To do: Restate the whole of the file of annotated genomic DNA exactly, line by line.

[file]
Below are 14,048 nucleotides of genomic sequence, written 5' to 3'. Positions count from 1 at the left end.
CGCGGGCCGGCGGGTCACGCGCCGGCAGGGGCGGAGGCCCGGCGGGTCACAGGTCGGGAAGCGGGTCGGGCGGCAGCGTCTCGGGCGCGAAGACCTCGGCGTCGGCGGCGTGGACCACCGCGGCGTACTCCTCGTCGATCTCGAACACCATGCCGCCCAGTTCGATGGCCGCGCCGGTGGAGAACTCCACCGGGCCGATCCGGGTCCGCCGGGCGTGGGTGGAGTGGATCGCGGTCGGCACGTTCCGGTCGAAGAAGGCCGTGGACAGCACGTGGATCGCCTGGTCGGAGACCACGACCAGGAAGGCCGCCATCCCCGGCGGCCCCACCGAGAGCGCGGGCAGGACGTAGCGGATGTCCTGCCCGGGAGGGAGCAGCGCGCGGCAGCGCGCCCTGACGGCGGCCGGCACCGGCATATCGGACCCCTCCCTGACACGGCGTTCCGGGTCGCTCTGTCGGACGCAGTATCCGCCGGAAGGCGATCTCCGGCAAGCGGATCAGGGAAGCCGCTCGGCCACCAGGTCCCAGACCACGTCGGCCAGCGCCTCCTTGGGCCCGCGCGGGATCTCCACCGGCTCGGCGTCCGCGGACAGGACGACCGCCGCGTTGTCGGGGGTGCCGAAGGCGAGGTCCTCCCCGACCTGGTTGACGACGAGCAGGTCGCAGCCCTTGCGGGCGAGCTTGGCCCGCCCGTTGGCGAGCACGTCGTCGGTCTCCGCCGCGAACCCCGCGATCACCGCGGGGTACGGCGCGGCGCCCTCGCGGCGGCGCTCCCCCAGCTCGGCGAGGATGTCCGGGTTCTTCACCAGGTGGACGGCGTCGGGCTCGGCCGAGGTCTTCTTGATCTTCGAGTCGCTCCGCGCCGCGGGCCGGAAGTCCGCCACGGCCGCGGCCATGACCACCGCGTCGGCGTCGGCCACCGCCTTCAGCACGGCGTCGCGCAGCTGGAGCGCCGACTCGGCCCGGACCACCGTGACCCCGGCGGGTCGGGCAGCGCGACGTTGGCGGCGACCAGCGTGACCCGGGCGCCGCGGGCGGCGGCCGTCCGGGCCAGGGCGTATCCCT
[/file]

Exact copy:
Below are 14,048 nucleotides of genomic sequence, written 5' to 3'. Positions count from 1 at the left end.
CGCGGGCCGGCGGGTCACGCGCCGGCAGGGGCGGAGGCCCGGCGGGTCACAGGTCGGGAAGCGGGTCGGGCGGCAGCGTCTCGGGCGCGAAGACCTCGGCGTCGGCGGCGTGGACCACCGCGGCGTACTCCTCGTCGATCTCGAACACCATGCCGCCCAGTTCGATGGCCGCGCCGGTGGAGAACTCCACCGGGCCGATCCGGGTCCGCCGGGCGTGGGTGGAGTGGATCGCGGTCGGCACGTTCCGGTCGAAGAAGGCCGTGGACAGCACGTGGATCGCCTGGTCGGAGACCACGACCAGGAAGGCCGCCATCCCCGGCGGCCCCACCGAGAGCGCGGGCAGGACGTAGCGGATGTCCTGCCCGGGAGGGAGCAGCGCGCGGCAGCGCGCCCTGACGGCGGCCGGCACCGGCATATCGGACCCCTCCCTGACACGGCGTTCCGGGTCGCTCTGTCGGACGCAGTATCCGCCGGAAGGCGATCTCCGGCAAGCGGATCAGGGAAGCCGCTCGGCCACCAGGTCCCAGACCACGTCGGCCAGCGCCTCCTTGGGCCCGCGCGGGATCTCCACCGGCTCGGCGTCCGCGGACAGGACGACCGCCGCGTTGTCGGGGGTGCCGAAGGCGAGGTCCTCCCCGACCTGGTTGACGACGAGCAGGTCGCAGCCCTTGCGGGCGAGCTTGGCCCGCCCGTTGGCGAGCACGTCGTCGGTCTCCGCCGCGAACCCCGCGATCACCGCGGGGTACGGCGCGGCGCCCTCGCGGCGGCGCTCCCCCAGCTCGGCGAGGATGTCCGGGTTCTTCACCAGGTGGACGGCGTCGGGCTCGGCCGAGGTCTTCTTGATCTTCGAGTCGCTCCGCGCCGCGGGCCGGAAGTCCGCCACGGCCGCGGCCATGACCACCGCGTCGGCGTCGGCCACCGCCTTCAGCACGGCGTCGCGCAGCTGGAGCGCCGACTCGGCCCGGACCACCGTGACCCCGGCGGGTCGGGCAGCGCGACGTTGGCGGCGACCAGCGTGACCCGGGCGCCGCGGGCGGCGGCCGTCCGGGCCAGGGCGTATCCCT